Sunday, January 25, 2009

The Quitter Economy:

"The reason we're seeing liquation rather than bankruptcy from so many retailers is because people are hopeless," says Dean Baker, co-director of the Center for Economic and Policy Research at the Economic Policy Institute. "We're still looking at a very bad year in 2009 and probably most of 2010, so it's very difficult to be optimistic about reorganizing and coming out of it stronger."

Liquidation has become the corporate analog to residential foreclosures—with banks slow to restructure mortgages to help out shaky borrowers, and borrowers quick to "mail in the keys" to the bank when the value of their house plummets. Foreclosures rose 79 percent in 2007 and spiked another 81 percent in 2008, to a record 2.3 million households. "It wouldn't surprise me if we approach 3 million households in 2009," said Rick Sharga, senior vice president of RealtyTrac, which compiles foreclosure data. At the same time, hedge funds, which helped foment the boom, have started mailing in their own keys. If a fund suffers losses in a year, the managers can't start earning lucrative performance fees unless the fund returns above its high-water mark. Rather than soldier on, many operators have opted to simply fold, returning money to investors.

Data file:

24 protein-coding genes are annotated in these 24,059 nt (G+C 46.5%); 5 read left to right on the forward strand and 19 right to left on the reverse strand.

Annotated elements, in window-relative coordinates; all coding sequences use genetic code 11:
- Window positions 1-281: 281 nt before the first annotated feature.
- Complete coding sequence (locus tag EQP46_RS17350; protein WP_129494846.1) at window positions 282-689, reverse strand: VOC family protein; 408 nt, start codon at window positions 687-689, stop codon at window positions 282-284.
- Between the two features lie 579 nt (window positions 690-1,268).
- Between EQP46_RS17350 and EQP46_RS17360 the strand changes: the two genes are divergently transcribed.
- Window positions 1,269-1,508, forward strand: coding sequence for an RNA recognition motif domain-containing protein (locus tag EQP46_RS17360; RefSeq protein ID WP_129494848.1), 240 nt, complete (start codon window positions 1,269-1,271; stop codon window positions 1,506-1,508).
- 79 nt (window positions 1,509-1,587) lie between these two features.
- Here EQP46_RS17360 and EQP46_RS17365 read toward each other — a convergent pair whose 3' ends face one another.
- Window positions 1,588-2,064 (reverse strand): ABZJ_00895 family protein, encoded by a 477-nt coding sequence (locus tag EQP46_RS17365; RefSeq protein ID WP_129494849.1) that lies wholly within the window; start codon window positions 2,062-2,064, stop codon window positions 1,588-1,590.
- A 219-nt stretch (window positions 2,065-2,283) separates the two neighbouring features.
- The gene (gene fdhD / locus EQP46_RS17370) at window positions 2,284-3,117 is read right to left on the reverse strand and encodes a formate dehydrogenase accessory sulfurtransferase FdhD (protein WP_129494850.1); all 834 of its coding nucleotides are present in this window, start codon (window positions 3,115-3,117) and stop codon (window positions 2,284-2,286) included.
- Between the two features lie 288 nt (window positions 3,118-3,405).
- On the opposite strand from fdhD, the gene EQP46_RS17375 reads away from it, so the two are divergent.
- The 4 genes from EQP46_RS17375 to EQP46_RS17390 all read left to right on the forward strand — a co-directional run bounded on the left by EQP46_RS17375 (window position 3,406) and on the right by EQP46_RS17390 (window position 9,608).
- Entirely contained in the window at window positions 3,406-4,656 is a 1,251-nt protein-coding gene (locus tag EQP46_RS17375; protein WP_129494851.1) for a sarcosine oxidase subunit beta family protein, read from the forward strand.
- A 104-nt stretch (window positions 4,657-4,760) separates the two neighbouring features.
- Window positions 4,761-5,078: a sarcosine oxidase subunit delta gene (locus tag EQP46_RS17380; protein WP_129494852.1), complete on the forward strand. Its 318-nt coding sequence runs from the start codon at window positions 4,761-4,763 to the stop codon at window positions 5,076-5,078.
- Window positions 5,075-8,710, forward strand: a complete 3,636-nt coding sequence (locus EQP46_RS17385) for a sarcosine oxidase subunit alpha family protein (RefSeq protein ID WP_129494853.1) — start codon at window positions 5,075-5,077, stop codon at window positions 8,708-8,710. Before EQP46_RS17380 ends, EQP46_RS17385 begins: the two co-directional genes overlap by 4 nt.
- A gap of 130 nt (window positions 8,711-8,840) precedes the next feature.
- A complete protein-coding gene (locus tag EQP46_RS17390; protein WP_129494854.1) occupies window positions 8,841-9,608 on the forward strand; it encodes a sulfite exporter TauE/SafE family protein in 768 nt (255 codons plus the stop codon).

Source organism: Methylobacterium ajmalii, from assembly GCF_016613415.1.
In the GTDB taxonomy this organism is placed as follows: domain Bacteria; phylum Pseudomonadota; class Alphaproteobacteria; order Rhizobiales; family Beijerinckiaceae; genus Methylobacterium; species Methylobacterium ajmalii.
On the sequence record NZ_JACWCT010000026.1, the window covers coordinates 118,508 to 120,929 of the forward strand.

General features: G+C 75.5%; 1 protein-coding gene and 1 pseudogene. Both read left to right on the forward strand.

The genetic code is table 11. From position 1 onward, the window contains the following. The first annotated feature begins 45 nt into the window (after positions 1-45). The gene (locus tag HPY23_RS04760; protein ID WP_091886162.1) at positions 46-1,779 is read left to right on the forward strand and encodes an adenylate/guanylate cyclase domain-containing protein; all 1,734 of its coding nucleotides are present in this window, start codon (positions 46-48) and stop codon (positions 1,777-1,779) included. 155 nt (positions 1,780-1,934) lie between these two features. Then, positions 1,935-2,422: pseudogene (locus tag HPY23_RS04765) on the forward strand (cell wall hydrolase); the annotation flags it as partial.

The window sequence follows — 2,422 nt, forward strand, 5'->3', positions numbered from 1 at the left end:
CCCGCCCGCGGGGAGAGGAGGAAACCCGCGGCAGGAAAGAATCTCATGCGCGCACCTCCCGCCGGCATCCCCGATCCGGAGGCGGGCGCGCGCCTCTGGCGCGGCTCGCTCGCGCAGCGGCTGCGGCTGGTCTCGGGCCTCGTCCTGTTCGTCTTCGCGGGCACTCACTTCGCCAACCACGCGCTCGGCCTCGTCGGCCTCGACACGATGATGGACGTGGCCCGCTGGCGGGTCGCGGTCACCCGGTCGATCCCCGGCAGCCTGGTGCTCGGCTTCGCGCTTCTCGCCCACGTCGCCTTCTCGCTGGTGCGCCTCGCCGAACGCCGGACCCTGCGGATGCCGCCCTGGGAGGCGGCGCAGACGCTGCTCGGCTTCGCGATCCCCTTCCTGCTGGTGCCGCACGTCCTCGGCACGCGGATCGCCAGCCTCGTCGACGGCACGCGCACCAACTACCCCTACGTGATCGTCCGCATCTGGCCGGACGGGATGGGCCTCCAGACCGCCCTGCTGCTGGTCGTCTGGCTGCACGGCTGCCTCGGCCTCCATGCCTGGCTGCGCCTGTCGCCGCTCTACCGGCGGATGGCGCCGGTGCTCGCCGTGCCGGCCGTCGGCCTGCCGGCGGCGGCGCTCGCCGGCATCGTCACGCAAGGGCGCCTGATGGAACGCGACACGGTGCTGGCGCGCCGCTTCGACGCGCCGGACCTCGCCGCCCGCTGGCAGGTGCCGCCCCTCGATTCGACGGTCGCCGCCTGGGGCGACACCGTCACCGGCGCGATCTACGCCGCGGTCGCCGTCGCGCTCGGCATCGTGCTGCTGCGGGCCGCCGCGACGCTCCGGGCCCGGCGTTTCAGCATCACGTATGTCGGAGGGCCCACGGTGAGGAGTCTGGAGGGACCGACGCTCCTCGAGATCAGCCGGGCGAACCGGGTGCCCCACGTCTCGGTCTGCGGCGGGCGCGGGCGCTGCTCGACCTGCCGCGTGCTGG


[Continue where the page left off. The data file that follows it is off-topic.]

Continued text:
Companies, homeowners, and money managers willing to quit rather than fight is both a symptom of the nation's deep economic woes and emblematic of the challenge the Obama administration faces. More than a mere "economic crisis" is facing Barack Obama. Our Yes, We Can president is going to have to fix a No, We Can't economy.